October Peace

I open the windows to the morning breeze
so the whole house breathes
this stunning, airy light.
From the table, I watch as the maples
give back summer one leaf at a time
falling like a whisper to the ground.
It’s true, I am sometimes tormented by fear.
I’ve spent hours alone in an uneasy silence
certain that this will be the day
I look back on as the one
where the whole black business first began.
And yet here I am, oblivious
because the sun filters through a crystal light
with such clarity
that for the eternity of this moment
even the clocks stop marking time.

Published in US 1 Worksheets, Vol 61, 2015

Summer’s End, 1980

It’s the last day of summer
you’re with your best friends
and you don’t understand
how these obliging days
shagging flies
roasting hot dogs on sticks
shouting from the high dive
are about to end
and nothing like them
will happen again
so when you walk the tracks in the afternoon
that last day before high school
and the train comes on
with its menacing eye
you’re staggered and mute
as you watch it arrive
and it will be years until
you understand why.

Published in US 1 Worksheets, Vol 60, 2015

Poetry Night, First Grade

There you are in a folding chair
watching your daughter, who’s six
climb the stairs to face the audience
on poetry night. Lovely and slender
she moves towards the mike
the room hushed;
parents whisper and sigh
at her missing front teeth
when she starts to read. Six lines
that’s all it takes
and for one minute on a Tuesday night
your daughter reads her poem
and when she smiles at you from across the stage
all the tangled strings of your life
neatly fold like fingers into a contented lap
and everything makes perfect sense.

Published in US 1 Worksheets, Vol 55, 2010

The Maroon Raleigh

My father’s idea of a kid’s bike
was a maroon three-speed Raleigh
brought home for my tenth birthday
and while the other kids rode Sting-Ray or Huffy
I had this finely molded English cruiser
for taking on the rocks and creeks
behind the swim club
or along the tracks that ran through town
and once even to the highway malls
dodging cars in a sweat on the afternoon rush

Like any father and son
we’d learn to argue in the years to come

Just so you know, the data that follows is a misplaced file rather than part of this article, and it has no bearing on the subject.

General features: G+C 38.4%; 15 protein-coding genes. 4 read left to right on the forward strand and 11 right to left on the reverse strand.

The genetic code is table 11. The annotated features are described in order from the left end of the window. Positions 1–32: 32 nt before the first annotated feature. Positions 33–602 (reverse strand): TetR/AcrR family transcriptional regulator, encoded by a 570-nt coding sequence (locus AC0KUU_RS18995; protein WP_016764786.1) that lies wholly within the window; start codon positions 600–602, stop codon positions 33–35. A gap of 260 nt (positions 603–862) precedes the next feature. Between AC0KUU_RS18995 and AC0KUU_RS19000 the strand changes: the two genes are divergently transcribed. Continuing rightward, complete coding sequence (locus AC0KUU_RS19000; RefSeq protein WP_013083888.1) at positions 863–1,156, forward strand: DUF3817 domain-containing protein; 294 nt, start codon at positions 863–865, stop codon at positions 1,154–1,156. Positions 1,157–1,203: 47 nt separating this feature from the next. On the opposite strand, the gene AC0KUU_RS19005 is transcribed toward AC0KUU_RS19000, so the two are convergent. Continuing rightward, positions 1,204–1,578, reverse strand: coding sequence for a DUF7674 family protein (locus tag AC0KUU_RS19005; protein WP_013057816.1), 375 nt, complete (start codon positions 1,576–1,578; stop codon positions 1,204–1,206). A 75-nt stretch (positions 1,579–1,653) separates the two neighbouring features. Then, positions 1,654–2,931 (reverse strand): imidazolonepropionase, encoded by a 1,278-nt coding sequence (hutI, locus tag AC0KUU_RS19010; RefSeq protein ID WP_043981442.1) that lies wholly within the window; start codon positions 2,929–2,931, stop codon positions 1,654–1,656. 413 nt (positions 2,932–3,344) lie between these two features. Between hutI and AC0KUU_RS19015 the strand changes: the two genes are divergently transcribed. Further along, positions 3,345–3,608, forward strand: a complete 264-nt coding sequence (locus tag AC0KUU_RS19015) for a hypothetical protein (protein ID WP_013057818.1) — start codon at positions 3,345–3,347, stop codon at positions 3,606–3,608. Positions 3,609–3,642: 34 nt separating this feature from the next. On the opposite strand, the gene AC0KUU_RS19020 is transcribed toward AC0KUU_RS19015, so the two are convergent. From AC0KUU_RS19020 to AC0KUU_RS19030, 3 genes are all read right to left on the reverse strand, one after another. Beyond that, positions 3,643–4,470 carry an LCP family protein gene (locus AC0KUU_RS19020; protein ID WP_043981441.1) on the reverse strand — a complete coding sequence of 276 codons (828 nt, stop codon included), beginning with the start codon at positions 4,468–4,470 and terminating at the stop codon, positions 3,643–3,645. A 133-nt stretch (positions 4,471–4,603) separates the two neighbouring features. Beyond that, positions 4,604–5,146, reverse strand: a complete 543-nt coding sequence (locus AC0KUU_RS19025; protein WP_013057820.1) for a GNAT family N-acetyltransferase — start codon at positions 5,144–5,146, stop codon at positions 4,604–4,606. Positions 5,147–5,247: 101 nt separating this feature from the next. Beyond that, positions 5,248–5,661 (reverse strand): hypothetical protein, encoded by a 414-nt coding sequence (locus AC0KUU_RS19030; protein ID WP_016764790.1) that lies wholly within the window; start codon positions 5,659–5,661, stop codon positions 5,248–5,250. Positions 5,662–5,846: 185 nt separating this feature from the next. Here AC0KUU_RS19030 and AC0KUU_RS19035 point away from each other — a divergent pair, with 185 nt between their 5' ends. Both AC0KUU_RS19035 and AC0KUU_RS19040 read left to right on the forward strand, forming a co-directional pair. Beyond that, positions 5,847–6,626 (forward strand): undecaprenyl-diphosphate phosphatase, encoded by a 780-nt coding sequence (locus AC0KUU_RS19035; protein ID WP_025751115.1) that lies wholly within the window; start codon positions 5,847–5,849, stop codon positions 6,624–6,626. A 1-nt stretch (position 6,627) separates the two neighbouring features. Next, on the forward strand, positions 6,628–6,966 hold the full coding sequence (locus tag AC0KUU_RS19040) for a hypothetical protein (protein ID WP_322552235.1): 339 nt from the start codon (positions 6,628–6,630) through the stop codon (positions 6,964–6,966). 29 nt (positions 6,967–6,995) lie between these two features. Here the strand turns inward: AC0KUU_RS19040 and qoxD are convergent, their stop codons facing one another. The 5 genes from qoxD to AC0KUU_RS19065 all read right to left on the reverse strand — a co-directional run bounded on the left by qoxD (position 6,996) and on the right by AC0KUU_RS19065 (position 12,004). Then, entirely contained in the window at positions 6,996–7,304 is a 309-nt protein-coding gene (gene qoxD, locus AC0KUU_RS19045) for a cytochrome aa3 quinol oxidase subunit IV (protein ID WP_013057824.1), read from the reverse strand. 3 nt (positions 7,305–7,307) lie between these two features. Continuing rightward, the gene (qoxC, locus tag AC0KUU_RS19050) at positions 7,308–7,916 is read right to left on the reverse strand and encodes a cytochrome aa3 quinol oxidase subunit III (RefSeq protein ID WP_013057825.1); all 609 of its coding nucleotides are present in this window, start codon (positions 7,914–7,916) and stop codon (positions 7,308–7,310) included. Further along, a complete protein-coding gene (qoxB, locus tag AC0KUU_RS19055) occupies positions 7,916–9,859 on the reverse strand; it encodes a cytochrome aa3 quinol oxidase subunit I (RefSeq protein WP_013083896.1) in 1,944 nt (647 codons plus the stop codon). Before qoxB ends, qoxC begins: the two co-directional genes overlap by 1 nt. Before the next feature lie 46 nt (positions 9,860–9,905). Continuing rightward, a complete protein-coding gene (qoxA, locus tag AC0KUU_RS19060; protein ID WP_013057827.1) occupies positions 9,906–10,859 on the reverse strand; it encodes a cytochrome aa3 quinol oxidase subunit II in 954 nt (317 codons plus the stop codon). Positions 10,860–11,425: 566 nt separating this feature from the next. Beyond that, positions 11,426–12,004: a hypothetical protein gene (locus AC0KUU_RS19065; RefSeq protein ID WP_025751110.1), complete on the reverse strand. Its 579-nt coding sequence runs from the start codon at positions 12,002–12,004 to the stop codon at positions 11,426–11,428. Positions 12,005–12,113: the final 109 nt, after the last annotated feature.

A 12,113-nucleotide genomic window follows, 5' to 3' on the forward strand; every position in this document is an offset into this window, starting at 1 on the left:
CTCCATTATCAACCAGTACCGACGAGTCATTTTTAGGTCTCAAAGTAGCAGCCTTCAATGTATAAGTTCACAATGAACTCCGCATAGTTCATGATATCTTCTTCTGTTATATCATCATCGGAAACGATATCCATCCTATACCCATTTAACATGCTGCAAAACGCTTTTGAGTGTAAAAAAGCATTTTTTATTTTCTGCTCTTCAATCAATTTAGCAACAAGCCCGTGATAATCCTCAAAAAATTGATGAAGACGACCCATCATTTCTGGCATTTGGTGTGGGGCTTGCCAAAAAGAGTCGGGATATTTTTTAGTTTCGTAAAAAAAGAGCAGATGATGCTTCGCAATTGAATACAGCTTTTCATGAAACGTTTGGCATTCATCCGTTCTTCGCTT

like during college
when he called me a Bolshevik
which I wore like a badge
and I let him know
what really happened in the 1940s
because I’d read about it

But now, watching my own girls
pedal back and forth
I remember the day he pulled me aside
to point out the beauty of that bike:
the arched crossbar
hand-molded into the frame
for extra support
the steel-plated Shimano brakes
to hold off rust
the smooth action twist-grip shifter
for fast changes up hills.
This was when my mother was sick
and his business had failed
taking all the money too
but he brought home the best that he knew
and with a firm jaw and steady hand
sent me off to ride.

Published in Caduceus, 2012

The Moment

There you are by the Bodensee
on the Swiss side, where the lake and the river convene.
You’re alone. And you’re twenty years old.
There’s a bible in your pocket
because you think you’re born again
you just spent a week with a girl in Spain
and in three days you’ll be on People’s Express
heading home to friends who won’t know you anymore.
So this is it, the moment when everything before came to an end
and everything else after it began.
When you next look up –

there’s a ring on your finger
you’re mowing your own lawn
you’re sending your daughter to school
with her pigtails and missing tooth
that makes you wince with joy.
Your hair is gone.
You lie in bed in the morning gloom
counting costs you can’t meet
while the faucet drips down the hall.
Divorce threatens darkly over all.
So this is it, the moment when everything before
came to an end –

Back at the Rhine, you open your bible
in the alpine air, then put it away with a smile.
Maybe you’re a Buddhist now
so you settle back to watch a fisherman
cast his pole in the water over and over again
like possibility.

Published in US 1 Worksheets, Vol 55, 2011

I Dreamt About My Father, Young

he came to me in the shadows one night
his cologne sweet in the air
his whiskers rough as he said goodbye
and then I was ten years old again
seeking him out shyly for a catch
watching him work wrench, pulley and paint
feeling again that buzz and delight
at the garage door rumble
bringing him home at night
and sitting on the edge of his bed
as he put jacket, tie and sweater
back into that dim closet
I’ll roam when he has gone.

Published in the Delaware Valley Poets AnthologyThatchwork, 2010

Walking with Ursula

Ursula, who’s four, stops to smell the flowers
every one of them.
First she checks for bees,
then cups a bulb in both hands,
sinks in nose-deep, and breathes.
“Mmmm,” she says, tapping her belly
as if for cake. “Are flowers from people
or the earth?” she asks, and waits
as I figure this one out, then sees ice cream instead
so soon we’re strolling around Palmer Square
double-dipped vanilla down her arms, in her hair
to the tips of her toes, which peek out of flip-flops
with rainbows on them. As we pass
I see people nudge one another, point at my daughter
who is anointed by ice cream on a Sunday afternoon
in her blue summer dress, and they smile at her
at me, at each other, delighted
as by a field of flowers.

Published in US 1 Worksheets, Vol 57, 2012

Palisades Portrait, ‘74

A leafy hike, an autumn day
trailing behind my parents’ backs
hunting for treasures or that elusive stone
with a ring of white to stripe the gray
for wishing on.
Up the path, my mother’s hair
pulled back like a girl’s
falls to my father’s arm
holding tightly around her waist
Manhattan, dark and brooding, looms beyond.
I see them now, aside towering cliffs
walking towards oblivion:
My father, side-burned and sure in faded jeans
snapping photos with his Nikon;
my mother, flowered dress and doe-eyed pretty
smiling into a Kodachrome sun
of orange and red through falling leaves.

All poems copyright ©Eric Heller, unless otherwise indicated.